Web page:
5 key business school trends you need to be thinking about


By Tim Landucci

Over the last 18 months we’ve seen some major shifts in the market, with an impact that will reverberate for many years to come. In turn, audiences have changed and evolved with it. So, just what sort of trends can we expect? And how should our strategic outlook and priorities adapt to them?

Like many things, the market has been hit hard by the pandemic – and the business school market is no different. As a result, international recruitment has become more competitive. Big strides in online learning and improvements to systems, websites and learning platforms, along with AI integrations – have propelled some institutions forward.

Meanwhile, the threat of traditional competitors has come into sharp focus alongside the rapid emergence of new entrants, disruptors, and non-traditional competitors. In addition, market forces like Brexit, COVID-19, societal change and technology advancement have a created a perfect storm of challenge for the sector.

In setting out to understand the key drivers of marketing changes, we have identified 5 key trends, each with a unique set of risks and opportunities.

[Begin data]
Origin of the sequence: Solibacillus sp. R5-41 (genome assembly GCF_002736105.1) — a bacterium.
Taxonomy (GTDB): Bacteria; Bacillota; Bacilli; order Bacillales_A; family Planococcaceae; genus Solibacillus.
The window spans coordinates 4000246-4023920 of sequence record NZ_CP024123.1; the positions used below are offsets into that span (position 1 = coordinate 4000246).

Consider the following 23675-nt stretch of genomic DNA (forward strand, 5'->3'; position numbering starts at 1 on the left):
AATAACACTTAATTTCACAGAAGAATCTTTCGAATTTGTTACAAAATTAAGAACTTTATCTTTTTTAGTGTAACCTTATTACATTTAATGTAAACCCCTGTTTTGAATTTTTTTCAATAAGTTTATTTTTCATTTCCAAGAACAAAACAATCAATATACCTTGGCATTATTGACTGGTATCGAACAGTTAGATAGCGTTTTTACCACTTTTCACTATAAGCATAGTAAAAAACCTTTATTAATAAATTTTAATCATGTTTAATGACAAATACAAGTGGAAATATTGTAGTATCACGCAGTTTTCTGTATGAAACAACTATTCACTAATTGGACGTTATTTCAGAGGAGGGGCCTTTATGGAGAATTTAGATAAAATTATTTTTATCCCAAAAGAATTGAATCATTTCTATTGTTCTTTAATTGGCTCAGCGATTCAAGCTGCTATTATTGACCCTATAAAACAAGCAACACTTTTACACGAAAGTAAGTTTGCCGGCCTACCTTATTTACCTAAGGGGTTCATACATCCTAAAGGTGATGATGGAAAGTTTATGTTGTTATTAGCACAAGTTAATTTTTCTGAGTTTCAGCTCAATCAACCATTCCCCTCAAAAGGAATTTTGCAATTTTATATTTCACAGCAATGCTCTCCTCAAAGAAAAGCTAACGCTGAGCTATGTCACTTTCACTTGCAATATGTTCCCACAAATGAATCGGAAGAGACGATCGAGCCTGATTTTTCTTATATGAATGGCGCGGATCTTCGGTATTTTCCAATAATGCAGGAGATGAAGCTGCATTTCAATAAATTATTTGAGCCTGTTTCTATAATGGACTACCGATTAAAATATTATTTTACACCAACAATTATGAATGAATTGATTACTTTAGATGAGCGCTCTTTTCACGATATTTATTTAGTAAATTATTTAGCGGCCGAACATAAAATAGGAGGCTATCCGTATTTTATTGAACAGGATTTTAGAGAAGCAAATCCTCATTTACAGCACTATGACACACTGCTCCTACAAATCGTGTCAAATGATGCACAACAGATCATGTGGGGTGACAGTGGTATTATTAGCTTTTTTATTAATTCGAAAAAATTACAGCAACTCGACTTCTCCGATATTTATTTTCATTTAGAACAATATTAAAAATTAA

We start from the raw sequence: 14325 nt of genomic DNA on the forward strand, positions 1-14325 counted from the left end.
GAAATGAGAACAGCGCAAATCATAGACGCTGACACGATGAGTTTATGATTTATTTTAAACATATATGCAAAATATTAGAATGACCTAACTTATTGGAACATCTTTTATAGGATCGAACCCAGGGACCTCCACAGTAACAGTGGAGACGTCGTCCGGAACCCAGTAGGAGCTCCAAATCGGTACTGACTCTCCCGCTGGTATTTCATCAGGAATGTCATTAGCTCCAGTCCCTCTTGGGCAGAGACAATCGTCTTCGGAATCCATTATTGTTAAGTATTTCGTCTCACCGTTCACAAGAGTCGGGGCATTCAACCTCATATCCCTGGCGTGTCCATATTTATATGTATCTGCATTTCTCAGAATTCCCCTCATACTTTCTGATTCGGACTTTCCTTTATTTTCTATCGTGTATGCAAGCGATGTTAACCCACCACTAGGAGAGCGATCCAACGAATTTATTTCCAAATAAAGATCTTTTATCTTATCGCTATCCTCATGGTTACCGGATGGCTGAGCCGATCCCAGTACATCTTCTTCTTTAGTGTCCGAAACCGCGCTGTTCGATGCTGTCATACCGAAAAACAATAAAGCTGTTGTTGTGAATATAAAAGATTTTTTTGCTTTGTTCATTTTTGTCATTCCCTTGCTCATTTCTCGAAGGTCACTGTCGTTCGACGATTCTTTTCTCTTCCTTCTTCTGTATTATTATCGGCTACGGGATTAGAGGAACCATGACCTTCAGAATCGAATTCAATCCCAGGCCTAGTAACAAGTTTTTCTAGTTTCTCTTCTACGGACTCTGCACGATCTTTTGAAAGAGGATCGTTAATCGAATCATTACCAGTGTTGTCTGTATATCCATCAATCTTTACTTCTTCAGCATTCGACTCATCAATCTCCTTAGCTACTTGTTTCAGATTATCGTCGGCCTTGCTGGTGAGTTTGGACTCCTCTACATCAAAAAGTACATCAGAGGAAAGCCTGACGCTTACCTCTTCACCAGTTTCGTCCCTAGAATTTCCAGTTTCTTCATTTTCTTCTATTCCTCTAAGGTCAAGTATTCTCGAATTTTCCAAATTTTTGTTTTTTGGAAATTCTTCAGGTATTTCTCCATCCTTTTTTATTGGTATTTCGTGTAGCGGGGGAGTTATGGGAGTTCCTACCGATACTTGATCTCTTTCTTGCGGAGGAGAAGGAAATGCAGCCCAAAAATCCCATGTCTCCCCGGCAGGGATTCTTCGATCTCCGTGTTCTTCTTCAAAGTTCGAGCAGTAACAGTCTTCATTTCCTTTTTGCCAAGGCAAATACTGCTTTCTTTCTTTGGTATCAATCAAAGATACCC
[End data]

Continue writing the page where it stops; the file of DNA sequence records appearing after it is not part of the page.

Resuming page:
1. Positive signs ahead?
Despite the challenging market context, there are signs of recovery, progress and positivity emerging. Recent research has highlighted that many business schools are anticipating growth in 2021/22 and L&D professionals are forecasting increased investment in people development.

2. Flexible Academic Models (FAMs)
More and more business schools are exploring and developing FAMs to future proof their learning provisions and strategic approach. These combine standard industry teaching practices with technology, to provide more flexible, hybrid academic models which are designed to offer excellent learning opportunities regardless of location. In particular, this is a focus for those developing lifelong learning provision.

3. Online Distance Learning
Provisions and investment of time and money in online distance learning is vital. The business schools that have quality provision, partnership variation and capacity, will have the infrastructure and culture to thrive in the future.

4. Technology
Investment in technology, including platforms websites and integrations through internal investment, have enabled business schools to stay ahead of the curve. Many are taking UX first approach and enhancing learning and event platforms, websites, CRM and automation.

5. Portfolio
The world has changed, and just like post-2007/8, business school provision needs to change to reflect market demand. Students and businesses are motivated and looking for options that reflect the current times. These should include a review of provisions, post-pandemic and societal themes such as resilience, responsible leadership, diversity and inclusion and a renewed focus on soft-skills and greater variety and flexibility in terms of format.

We can see a great deal of change in the market which presents opportunity and challenge for business schools. The big questions for most is where to prioritise.